NEWS | Feb. 8, 2017

Innovation in sight: Submariners Target Innovation

By Mass Communication Specialist 1st Class Daniel Hinton

PEARL HARBOR, Hawaii -- Across the world, everyone is trying to spur innovation in their enterprises. From multi-national corporations to small, nonprofit startups, the ability for an organization to adapt to new challenges and push the boundaries in their respective markets is likened to trying to capture a leprechaun. Seemingly impossible to do on purpose and largely contingent on luck.

Recently, a team from the University of Rome created a mathematical model that purports to reveal the patterns of how innovation arises. These researchers basically made a map of a leprechaun’s route from home to work. Truly ground breaking stuff.

Still, innovation for the vast majority of enterprises is an elusive mystery and probably will be for the foreseeable future, notwithstanding the work from the people at University of Rome.

The submarine force finds itself in the situation that many other large enterprises are in. They are continuing to adapt to new market conditions and desperate to spur innovation to meet future challenges.

Stuart Kauffman, a prominent complexity theorist, thought innovation in any field arises from the interplay between the actual and the possible. This led to the concept of the “adjacent possible,” which are all those things — words, songs, molecules, technologies etc. — that are one step away from what actually exists.

This is the line of thinking that spurred a new initiative within Commander, Submarine Force U.S. Pacific Fleet called the Innovation Lab, also known as the iLab, which is hosted by the Naval Submarine Training Center Pacific.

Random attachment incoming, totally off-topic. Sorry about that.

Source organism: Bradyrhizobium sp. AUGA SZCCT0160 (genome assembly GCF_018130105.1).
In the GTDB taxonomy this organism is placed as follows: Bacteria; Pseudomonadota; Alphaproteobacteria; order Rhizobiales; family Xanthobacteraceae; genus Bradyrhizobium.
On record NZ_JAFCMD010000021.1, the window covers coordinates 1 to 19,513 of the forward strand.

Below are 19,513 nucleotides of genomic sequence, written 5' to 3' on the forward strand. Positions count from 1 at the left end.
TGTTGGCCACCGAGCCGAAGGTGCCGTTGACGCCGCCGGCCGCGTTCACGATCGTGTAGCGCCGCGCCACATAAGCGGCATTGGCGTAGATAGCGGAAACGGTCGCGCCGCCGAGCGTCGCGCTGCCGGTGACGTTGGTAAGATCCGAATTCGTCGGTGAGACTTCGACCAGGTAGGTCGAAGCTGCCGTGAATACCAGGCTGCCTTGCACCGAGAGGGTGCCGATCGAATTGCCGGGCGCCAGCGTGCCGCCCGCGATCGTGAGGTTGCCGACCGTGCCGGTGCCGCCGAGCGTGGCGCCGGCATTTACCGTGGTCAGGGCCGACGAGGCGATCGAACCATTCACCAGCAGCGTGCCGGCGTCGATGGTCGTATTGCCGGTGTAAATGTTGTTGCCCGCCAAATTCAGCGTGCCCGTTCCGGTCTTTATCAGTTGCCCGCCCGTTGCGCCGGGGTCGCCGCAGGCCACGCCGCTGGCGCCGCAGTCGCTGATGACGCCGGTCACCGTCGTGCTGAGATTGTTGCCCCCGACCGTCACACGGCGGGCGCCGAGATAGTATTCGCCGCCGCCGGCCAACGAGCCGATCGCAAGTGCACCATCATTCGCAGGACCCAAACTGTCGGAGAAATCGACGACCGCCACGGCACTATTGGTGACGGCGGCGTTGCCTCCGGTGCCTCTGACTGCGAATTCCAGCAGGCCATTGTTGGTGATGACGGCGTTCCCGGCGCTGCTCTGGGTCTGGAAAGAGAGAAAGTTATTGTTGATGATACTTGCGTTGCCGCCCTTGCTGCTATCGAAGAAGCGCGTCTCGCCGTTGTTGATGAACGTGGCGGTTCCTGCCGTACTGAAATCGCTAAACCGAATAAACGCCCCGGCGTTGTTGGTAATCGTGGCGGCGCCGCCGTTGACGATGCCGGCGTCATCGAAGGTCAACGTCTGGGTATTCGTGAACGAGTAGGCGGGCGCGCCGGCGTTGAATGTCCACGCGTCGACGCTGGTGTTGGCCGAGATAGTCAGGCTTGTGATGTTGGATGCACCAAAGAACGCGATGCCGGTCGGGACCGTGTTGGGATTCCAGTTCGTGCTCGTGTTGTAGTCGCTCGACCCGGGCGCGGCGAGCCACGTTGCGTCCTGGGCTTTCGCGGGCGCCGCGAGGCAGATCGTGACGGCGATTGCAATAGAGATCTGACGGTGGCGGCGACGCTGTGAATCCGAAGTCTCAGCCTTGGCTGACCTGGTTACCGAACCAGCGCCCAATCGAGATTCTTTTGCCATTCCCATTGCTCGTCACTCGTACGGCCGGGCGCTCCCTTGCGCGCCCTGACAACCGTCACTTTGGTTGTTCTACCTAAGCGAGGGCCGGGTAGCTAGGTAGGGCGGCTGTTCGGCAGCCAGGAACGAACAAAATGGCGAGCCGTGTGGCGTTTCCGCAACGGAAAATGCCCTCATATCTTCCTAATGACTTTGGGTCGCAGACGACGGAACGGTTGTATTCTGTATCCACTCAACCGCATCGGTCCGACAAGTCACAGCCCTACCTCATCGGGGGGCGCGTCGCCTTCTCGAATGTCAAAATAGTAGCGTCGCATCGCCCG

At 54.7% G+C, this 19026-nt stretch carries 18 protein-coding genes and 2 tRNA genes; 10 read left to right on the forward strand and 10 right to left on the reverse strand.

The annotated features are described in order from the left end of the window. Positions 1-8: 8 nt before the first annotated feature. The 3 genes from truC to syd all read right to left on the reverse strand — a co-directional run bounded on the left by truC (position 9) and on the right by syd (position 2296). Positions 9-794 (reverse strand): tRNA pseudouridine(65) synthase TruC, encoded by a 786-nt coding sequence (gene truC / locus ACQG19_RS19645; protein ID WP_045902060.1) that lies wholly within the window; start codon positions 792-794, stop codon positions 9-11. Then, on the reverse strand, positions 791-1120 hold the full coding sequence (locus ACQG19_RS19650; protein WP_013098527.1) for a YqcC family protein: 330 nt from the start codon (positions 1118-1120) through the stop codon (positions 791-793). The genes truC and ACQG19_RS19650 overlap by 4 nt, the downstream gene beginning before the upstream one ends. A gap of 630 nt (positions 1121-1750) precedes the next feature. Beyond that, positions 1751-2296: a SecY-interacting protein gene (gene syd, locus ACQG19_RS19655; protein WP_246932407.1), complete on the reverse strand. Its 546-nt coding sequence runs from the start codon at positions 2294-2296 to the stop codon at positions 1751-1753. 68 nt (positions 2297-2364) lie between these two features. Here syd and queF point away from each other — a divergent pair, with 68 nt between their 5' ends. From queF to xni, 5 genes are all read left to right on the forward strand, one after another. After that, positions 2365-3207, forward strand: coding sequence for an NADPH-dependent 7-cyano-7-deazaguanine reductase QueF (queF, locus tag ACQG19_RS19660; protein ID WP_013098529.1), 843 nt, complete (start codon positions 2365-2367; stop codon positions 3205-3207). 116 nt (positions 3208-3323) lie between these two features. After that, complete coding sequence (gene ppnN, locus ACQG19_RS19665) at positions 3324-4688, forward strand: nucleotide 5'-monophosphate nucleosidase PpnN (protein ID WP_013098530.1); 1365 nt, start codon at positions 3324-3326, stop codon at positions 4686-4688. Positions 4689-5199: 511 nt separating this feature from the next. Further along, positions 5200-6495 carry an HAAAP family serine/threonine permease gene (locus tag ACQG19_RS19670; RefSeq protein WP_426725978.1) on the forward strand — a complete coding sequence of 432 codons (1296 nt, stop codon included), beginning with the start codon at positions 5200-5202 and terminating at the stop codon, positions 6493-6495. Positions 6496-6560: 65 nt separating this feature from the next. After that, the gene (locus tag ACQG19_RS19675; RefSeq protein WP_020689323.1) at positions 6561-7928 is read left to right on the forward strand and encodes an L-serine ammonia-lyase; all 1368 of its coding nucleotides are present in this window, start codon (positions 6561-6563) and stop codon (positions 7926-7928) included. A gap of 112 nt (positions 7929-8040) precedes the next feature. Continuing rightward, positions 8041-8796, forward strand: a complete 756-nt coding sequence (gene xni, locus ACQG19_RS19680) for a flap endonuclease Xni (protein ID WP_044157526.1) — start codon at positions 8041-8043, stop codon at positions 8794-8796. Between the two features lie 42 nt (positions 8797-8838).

The idea was simple enough. Give Sailors who are large stakeholders in the outcome of future challenges in undersea warfare a chance to push current commercial technology to improve what is in existence, to what is possible.

Sailors at the waterfront could be the bridge to the “adjacent possible” that is so critical to innovation.

All this begs the question, “What is the iLab?” The answer is simple. It is a place where current and widely available technology, like augmented and virtual reality is explored by anyone to find solutions to current problems and even some problems that don’t even exist.

The dividends of the iLab won’t be measured in ideas and concepts generated from visitors but of lives and dollars saved.

Though the iLab has only been open for a few short months, some of the ideas produced from the sessions have been reviewed and approved by Commander of Submarine Forces in the Pacific Fleet Rear Adm. Frederick "Fritz" Roegge.

One approved idea from Sailors, assigned to Naval Submarine Training Center Pacific, was to have 360-degree video of surface transits of submarines, during which the boat is at higher risk of colliding with another ship or grounding, to build a database and use for training in a virtual environment.

That idea, simple as it may be, which began as the “adjacent possible” is on the way to becoming existing technology.

That is one example of the potential impact of the pursuing innovation. Many ideas may not make the cut but you only have to catch a leprechaun once to get the pot of gold.

Check back with us at www.csp.navy.mil every month for new ideas that have come from people like you who have visited the iLab and had their ideas approved and moved on to the proof of concept phase.